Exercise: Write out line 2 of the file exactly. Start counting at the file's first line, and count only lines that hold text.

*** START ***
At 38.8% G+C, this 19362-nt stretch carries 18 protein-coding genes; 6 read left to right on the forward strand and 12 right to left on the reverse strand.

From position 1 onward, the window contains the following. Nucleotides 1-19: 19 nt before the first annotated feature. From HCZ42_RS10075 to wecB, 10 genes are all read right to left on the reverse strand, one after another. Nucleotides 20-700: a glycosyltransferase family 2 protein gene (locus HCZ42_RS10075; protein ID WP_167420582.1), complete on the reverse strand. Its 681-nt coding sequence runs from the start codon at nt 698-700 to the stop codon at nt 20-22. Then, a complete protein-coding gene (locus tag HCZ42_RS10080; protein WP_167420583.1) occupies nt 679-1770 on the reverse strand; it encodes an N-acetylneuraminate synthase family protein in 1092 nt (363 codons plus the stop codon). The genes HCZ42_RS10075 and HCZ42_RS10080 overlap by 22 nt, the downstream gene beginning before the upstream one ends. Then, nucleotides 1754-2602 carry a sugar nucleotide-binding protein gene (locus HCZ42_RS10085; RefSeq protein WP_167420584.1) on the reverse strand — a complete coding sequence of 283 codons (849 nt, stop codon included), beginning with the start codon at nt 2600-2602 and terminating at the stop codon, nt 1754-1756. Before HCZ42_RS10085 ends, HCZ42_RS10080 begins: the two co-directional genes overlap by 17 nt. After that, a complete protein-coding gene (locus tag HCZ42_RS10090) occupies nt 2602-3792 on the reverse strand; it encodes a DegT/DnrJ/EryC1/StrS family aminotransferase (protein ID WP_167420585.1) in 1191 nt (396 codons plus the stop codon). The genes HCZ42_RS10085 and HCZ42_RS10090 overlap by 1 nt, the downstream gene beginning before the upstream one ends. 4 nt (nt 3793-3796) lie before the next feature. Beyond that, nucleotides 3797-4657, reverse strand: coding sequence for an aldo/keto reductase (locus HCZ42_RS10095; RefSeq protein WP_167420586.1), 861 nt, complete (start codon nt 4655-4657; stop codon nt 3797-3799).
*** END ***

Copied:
From position 1 onward, the window contains the following. Nucleotides 1-19: 19 nt before the first annotated feature. From HCZ42_RS10075 to wecB, 10 genes are all read right to left on the reverse strand, one after another. Nucleotides 20-700: a glycosyltransferase family 2 protein gene (locus HCZ42_RS10075; protein ID WP_167420582.1), complete on the reverse strand. Its 681-nt coding sequence runs from the start codon at nt 698-700 to the stop codon at nt 20-22. Then, a complete protein-coding gene (locus tag HCZ42_RS10080; protein WP_167420583.1) occupies nt 679-1770 on the reverse strand; it encodes an N-acetylneuraminate synthase family protein in 1092 nt (363 codons plus the stop codon). The genes HCZ42_RS10075 and HCZ42_RS10080 overlap by 22 nt, the downstream gene beginning before the upstream one ends. Then, nucleotides 1754-2602 carry a sugar nucleotide-binding protein gene (locus HCZ42_RS10085; RefSeq protein WP_167420584.1) on the reverse strand — a complete coding sequence of 283 codons (849 nt, stop codon included), beginning with the start codon at nt 2600-2602 and terminating at the stop codon, nt 1754-1756. Before HCZ42_RS10085 ends, HCZ42_RS10080 begins: the two co-directional genes overlap by 17 nt. After that, a complete protein-coding gene (locus tag HCZ42_RS10090) occupies nt 2602-3792 on the reverse strand; it encodes a DegT/DnrJ/EryC1/StrS family aminotransferase (protein ID WP_167420585.1) in 1191 nt (396 codons plus the stop codon). The genes HCZ42_RS10085 and HCZ42_RS10090 overlap by 1 nt, the downstream gene beginning before the upstream one ends. 4 nt (nt 3793-3796) lie before the next feature. Beyond that, nucleotides 3797-4657, reverse strand: coding sequence for an aldo/keto reductase (locus HCZ42_RS10095; RefSeq protein WP_167420586.1), 861 nt, complete (start codon nt 4655-4657; stop codon nt 3797-3799).